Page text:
Climate change could push up the price of beer. A key ingredient, hops, grows best in just a few places on earth. If hops are hit by storms, drought, flooding or temperature extremes, brewers could be in trouble.
"Hops are what we like to call the spice of beer," says Robbie O'Cain, brewmaster at The Starr Hill Brewery in Central Virginia, one of more than 4,200 breweries in the United States.
O'Cain says hops are especially important to craft, micro and nano-breweries, which have opened in almost every state, specializing in beers with more flavor.
"The United States was once seen as this beer wasteland. All the other countries in the world who have rich brewing histories were like, 'Oh American beer. It's terrible. It tastes like water!' Now, they're drawing inspiration from us."
Starr Hill will use about 20,000 kilograms of hops this year to produce pale ales, lagers and stouts – adding aroma and a bitter taste.
"They're meant for balance, otherwise beer would be pretty sweet," O'Cain says.
But in 2015 some brewers got bitter news – a shortage of hops and higher prices.
Stan Driver is known as the Godfather of Hops in Virginia, where he cultivates the aromatic green blossoms for two breweries in the Blue Ridge Mountains
"Last year, Germany had an atrocious growing season," O'Cain recalls. "There was some really bad weather that led to really poor crop yields. Their entire yield was down about 25 to 30 percent, and we use those German hops in all of our lagers."
Fortunately, he says, Starr Hill had contracts locking in supplies and prices for several years. That's the norm for most brewers, but new or smaller ones scrambled to find enough of the hops they needed.
Hops are green cone-shaped flowers that grow from vines strung along poles and wires. From a distance, you might mistake them for grapes, and like grapes, they're very particular about where they'll grow.
Ann George heads the Hop Growers of America, an organization based in the Pacific Northwest, where 97 percent of US hops are grown. On summer nights, it's light until at least 10 o'clock.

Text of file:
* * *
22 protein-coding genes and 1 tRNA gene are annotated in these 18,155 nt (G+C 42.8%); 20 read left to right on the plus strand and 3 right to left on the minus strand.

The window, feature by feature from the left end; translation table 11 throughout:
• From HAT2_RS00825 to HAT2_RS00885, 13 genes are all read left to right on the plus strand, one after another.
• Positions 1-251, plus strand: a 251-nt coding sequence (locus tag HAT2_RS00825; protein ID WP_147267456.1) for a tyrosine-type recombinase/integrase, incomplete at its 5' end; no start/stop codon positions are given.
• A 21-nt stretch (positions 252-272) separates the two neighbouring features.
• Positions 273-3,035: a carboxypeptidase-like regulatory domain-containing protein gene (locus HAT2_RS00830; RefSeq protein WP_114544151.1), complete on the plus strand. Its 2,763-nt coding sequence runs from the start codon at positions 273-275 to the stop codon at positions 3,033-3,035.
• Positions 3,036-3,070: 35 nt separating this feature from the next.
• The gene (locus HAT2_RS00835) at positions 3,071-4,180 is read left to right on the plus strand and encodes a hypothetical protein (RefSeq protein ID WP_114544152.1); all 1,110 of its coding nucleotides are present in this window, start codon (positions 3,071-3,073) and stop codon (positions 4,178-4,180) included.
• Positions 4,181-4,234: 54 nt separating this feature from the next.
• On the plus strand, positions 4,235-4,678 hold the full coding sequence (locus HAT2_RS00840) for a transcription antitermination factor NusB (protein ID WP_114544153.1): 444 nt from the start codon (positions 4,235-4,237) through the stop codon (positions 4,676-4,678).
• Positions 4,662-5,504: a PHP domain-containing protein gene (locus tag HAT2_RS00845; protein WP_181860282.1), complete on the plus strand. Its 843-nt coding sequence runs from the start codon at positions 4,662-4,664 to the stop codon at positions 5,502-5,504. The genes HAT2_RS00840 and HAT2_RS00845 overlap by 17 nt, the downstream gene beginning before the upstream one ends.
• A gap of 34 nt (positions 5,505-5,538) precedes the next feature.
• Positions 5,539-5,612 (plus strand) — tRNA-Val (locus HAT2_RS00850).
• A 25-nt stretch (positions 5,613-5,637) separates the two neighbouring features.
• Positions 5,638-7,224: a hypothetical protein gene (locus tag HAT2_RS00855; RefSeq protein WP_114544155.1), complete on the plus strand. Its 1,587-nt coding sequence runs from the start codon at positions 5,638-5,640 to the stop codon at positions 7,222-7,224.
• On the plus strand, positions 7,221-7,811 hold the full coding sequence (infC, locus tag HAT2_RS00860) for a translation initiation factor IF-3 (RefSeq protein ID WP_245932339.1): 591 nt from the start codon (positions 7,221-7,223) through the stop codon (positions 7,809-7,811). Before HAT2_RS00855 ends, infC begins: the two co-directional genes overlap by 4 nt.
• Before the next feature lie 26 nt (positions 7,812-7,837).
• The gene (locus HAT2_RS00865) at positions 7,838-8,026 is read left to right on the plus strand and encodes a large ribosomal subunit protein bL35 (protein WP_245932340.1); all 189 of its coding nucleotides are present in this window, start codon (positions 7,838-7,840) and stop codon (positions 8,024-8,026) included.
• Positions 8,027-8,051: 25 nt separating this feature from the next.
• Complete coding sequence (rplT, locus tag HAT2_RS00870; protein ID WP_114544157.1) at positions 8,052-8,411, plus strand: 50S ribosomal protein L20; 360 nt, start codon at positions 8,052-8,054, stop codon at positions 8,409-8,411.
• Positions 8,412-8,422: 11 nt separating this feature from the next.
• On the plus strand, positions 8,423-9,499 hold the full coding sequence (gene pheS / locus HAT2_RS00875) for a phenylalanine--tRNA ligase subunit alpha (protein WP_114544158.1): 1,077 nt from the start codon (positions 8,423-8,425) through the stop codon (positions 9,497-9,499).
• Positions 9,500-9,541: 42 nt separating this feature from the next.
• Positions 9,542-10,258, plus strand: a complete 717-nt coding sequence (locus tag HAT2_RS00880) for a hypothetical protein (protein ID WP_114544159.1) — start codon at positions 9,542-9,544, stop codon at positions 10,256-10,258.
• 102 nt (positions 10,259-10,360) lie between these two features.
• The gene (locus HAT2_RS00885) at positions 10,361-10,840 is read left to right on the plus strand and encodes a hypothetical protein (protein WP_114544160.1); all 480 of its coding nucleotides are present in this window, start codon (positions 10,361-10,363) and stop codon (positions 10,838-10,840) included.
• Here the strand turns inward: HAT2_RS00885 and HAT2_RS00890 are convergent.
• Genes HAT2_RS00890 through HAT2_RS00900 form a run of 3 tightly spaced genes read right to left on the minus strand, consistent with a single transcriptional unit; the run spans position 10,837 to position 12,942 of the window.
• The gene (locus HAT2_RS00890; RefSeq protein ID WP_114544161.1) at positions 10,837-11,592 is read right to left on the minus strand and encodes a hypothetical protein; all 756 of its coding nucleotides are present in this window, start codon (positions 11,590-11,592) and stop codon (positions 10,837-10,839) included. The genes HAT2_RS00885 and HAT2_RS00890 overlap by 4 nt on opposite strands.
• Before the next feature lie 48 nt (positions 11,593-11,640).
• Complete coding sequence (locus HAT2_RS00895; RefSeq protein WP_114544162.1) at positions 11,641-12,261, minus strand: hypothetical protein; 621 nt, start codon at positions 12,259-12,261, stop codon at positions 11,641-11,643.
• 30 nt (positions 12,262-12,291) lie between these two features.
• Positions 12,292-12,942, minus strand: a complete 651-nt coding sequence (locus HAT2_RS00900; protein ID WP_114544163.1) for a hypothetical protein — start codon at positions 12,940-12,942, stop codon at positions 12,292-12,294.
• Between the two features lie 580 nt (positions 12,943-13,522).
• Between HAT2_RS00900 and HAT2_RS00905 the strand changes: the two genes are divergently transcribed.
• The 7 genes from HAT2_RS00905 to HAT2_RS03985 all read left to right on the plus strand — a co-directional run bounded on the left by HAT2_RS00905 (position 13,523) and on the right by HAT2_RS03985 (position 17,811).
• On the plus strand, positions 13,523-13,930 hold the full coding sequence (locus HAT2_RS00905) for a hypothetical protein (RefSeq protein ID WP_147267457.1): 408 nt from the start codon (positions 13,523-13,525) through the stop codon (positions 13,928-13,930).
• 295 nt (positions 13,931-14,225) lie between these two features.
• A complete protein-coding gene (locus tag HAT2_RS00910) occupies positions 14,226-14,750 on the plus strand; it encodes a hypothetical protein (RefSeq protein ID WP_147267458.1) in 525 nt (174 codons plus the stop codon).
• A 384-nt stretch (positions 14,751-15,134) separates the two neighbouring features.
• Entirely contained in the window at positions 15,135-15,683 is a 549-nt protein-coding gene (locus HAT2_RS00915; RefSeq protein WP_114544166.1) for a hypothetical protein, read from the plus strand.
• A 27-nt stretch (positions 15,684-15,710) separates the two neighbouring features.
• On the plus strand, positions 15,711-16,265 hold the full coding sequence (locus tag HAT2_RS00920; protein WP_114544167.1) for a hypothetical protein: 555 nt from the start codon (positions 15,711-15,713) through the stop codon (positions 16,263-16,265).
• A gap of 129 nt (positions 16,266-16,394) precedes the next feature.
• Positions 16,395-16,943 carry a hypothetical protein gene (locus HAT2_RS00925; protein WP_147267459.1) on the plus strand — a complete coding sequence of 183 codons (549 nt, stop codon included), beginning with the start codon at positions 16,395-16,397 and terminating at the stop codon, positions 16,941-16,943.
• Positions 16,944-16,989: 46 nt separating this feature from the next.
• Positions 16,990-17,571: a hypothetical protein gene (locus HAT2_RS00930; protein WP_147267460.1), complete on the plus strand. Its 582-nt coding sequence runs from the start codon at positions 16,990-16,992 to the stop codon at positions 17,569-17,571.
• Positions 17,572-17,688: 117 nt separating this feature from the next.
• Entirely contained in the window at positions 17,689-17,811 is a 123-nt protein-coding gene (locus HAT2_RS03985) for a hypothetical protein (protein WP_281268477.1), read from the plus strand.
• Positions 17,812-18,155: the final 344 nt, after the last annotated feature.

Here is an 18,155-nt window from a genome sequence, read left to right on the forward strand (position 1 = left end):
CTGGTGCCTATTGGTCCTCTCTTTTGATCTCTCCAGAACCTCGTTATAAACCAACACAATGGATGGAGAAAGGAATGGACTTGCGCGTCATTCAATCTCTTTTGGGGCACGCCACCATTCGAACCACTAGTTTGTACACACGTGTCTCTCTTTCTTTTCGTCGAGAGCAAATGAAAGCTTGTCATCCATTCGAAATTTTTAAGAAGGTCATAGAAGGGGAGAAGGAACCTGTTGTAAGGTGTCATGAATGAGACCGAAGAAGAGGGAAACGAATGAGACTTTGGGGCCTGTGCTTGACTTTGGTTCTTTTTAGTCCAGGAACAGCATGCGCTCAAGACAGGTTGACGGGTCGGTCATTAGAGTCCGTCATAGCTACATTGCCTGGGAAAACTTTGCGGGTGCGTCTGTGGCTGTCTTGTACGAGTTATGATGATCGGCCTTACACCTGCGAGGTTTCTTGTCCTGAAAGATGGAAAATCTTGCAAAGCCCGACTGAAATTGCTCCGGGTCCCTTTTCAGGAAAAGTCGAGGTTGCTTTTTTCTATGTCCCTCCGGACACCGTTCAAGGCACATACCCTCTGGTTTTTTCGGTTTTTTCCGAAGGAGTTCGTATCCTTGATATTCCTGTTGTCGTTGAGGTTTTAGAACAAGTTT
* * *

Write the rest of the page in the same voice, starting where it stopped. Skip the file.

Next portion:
"If you look at the major hop growing regions around the world, they're clustered around the 45th parallel," she says. "That is because of the photosensitivity of the hop plant. They will set a much heavier bloom for a much bigger yield the closer you are to the 45the parallel."
Hops can be used fresh – so called "wet hops" – but are more usually dried, and sometimes processed into pellets likes these
East of the Cascade Mountains in Washington, Oregon and Idaho, the air is dry, preventing mildew and other fungal diseases from destroying the plants. Water needed for irrigation usually flows freely from mountain streams to the Yakima and Willamette Valleys below.
American growers produced more hops last year than the world's long-time leader, Germany. But a prolonged drought in the American west worried farmers. Now they are planning more reservoirs and adopting new techniques to conserve water.
"Through the use of soil sensors, growers can very carefully monitor the amount of moisture being added to the plant and fine tune that application specifically to what the plant needs," George explains.
And even in states where conditions are not ideal, growers are getting in on the game.
In Virginia Stan Driver grows hops for two breweries in the Blue Ridge Mountains. Scientists at nearby Virginia Tech are working to develop hybrid varieties that will grow better in this mid-Atlantic state, but for now Driver admits that yields of existing plants are low.
Hops need the just the right conditions to flourish, meaning climate change can have a major impact on harvests
And brewers are capitalizing on the availability of so-called wet hops, making a special ale with cones fresh from the field.
"Using the wet hops is comparable to using fresh herbs versus dried herbs, so when you put those wet hops in beer, you get a blast of aroma," Driver says. "We invite the public in to help us pick, and it's always fun."
One brewery in Richmond has even enlisted its customers to do the growing – giving them pieces of stem – known as rhizomes – and instructing them on how to cultivate the plant in their own gardens. Those who take part will find their names on the label of local pale ale produced with the hops they deliver.
Hop cultivation is also taking hold in countries like China, Argentina, Australia and New Zealand, adding to the supply already coming from the US, Germany, England, Belgium, France and the Czech Republic.
Experts hope that geographic spread will protect the market from regional losses caused by climate change.
Brewers are learning to work with different varieties of hop and substitutes for another basic beer ingredient – barley – which could also be hit by droughts, storms and temperature extremes.
And small brewers are bracing for climate change by creating an online marketplace – the Lupulin Exchange – which acts as a broker, allowing brewers around the world to buy and sell hops.